The National Bureau of Investigation (NBI) has launched a preliminary investigation into a possible conflict of interest involving Prosecutor General Matti Nissinen. He has requested a leave of absence while the probe is going on.
Nissinen is suspected of a conflict of interest regarding the purchase of training services from his brother's company.
The NBI says that the Finnish Prosecution Service paid Nissinen's brother's firm, Deep Lead, about 74,000 euros for training services in between 2007 and 2015, and that Nissinen should not have been involved in these purchasing decisions.
The central criminal police office said in early March that it was beginning to look into the matter after a report in the news magazine Suomen Kuvalehti and an investigation request filed with the National Police Board.
Nissinen admits "mistake"
In late February, Nissinen confirmed to Yle that the purchasing decisions had been at his initiative and that he now realised he had "made a mistake".
During the period in question, Nissinen served as Prosecutor General and as head of the Prosecutor's Office of Eastern Finland.
Deep Lead's website still features a lengthy testimonial (siirryt toiseen palveluun) from Nissinen praising the help provided by the company to management at the Prosecutor's Office of Eastern Finland.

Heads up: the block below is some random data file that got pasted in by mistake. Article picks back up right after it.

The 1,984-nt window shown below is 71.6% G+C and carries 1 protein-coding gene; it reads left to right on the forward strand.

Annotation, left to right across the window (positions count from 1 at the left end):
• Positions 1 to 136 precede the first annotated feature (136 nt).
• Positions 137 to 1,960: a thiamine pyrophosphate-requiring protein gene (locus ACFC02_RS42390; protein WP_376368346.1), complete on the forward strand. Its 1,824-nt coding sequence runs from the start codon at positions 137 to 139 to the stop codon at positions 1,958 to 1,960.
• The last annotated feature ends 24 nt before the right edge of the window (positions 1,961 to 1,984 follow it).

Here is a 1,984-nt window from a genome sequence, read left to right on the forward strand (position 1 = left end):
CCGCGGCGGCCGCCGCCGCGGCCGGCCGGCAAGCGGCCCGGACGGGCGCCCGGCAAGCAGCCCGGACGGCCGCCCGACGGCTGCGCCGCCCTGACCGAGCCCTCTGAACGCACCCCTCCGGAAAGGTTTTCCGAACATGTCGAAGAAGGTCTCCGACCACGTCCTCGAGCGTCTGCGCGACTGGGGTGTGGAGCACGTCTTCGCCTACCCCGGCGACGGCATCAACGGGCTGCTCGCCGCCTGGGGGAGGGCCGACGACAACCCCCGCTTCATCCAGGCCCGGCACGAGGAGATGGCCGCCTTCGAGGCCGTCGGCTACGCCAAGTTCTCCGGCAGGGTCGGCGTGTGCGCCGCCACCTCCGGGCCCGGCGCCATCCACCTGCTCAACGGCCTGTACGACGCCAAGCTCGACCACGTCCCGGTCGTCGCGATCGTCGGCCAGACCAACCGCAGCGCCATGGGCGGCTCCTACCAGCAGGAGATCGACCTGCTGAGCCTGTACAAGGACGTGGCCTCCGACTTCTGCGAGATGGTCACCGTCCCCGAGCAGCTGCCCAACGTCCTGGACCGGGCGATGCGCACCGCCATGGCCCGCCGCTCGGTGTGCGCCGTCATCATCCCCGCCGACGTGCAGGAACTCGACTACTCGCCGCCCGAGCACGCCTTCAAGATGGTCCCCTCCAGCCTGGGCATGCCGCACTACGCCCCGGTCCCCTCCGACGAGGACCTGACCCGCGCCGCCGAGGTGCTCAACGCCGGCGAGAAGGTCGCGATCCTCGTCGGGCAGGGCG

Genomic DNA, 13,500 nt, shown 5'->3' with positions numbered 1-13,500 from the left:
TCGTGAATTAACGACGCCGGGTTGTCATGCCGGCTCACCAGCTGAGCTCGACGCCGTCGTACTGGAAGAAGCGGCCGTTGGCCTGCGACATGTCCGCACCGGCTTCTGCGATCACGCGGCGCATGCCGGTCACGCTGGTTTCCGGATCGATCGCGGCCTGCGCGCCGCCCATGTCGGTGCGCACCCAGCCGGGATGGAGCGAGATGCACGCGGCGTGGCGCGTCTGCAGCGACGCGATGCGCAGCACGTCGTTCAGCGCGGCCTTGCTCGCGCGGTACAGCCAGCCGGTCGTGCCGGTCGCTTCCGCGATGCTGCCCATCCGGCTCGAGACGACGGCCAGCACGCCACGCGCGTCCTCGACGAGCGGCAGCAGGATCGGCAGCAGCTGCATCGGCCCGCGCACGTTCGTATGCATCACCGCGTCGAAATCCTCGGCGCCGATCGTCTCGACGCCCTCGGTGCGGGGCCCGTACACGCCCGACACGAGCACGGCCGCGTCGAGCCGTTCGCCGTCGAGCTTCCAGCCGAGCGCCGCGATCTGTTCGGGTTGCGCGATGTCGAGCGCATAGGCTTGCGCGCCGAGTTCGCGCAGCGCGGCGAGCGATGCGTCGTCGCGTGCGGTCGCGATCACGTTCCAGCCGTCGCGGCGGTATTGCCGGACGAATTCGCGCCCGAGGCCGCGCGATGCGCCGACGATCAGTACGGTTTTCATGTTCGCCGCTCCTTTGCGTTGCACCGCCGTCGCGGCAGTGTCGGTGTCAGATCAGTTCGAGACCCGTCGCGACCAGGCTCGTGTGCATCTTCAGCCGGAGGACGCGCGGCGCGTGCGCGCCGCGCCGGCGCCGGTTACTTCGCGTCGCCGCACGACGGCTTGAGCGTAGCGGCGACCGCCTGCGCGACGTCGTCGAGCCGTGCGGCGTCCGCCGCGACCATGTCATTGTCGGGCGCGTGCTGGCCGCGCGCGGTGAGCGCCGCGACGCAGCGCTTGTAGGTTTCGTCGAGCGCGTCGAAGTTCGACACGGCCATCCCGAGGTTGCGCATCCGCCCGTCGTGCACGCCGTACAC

The probe will be led by Senior Detective Superintendent Erkki Rossi. He declined to go into details of how many individual cases or people might be covered by the investigation.
"The intention is to proceed with as speedy a timetable as possible. We aim to bring this forward for consideration of charges in May," Rossi told Yle.
Since the suspect is the Prosecutor General, the Chancellor of Justice will be responsible for consideration of charges.
The Prosecutor General's office announced on Thursday that Nissinen has applied for an unpaid leave of absence through the end of May, and that Deputy Prosecutor General Raija Toiviainen will handle his duties while he is away.
"Justice will prevail"
"I feel really badly for the whole Prosecutor's office because of this whole investigation, that it has come to this," Nissinen said when reached by phone on Thursday.
"No-one has done anything besides me. Hopefully a shadow won't be cast over the whole office," he added. "I'm prepared to help in the investigation as much as I can. However as far as I'm concerned I have already said everything to them and in public."
Nissinen is only the second prosecutor general in Finnish history, having taken over in early 2010. He tells Yle that he will calmly await the progress of the investigation.
"This is out of my hands. I don't have any skeletons in my closet. I expect that justice will prevail," he said.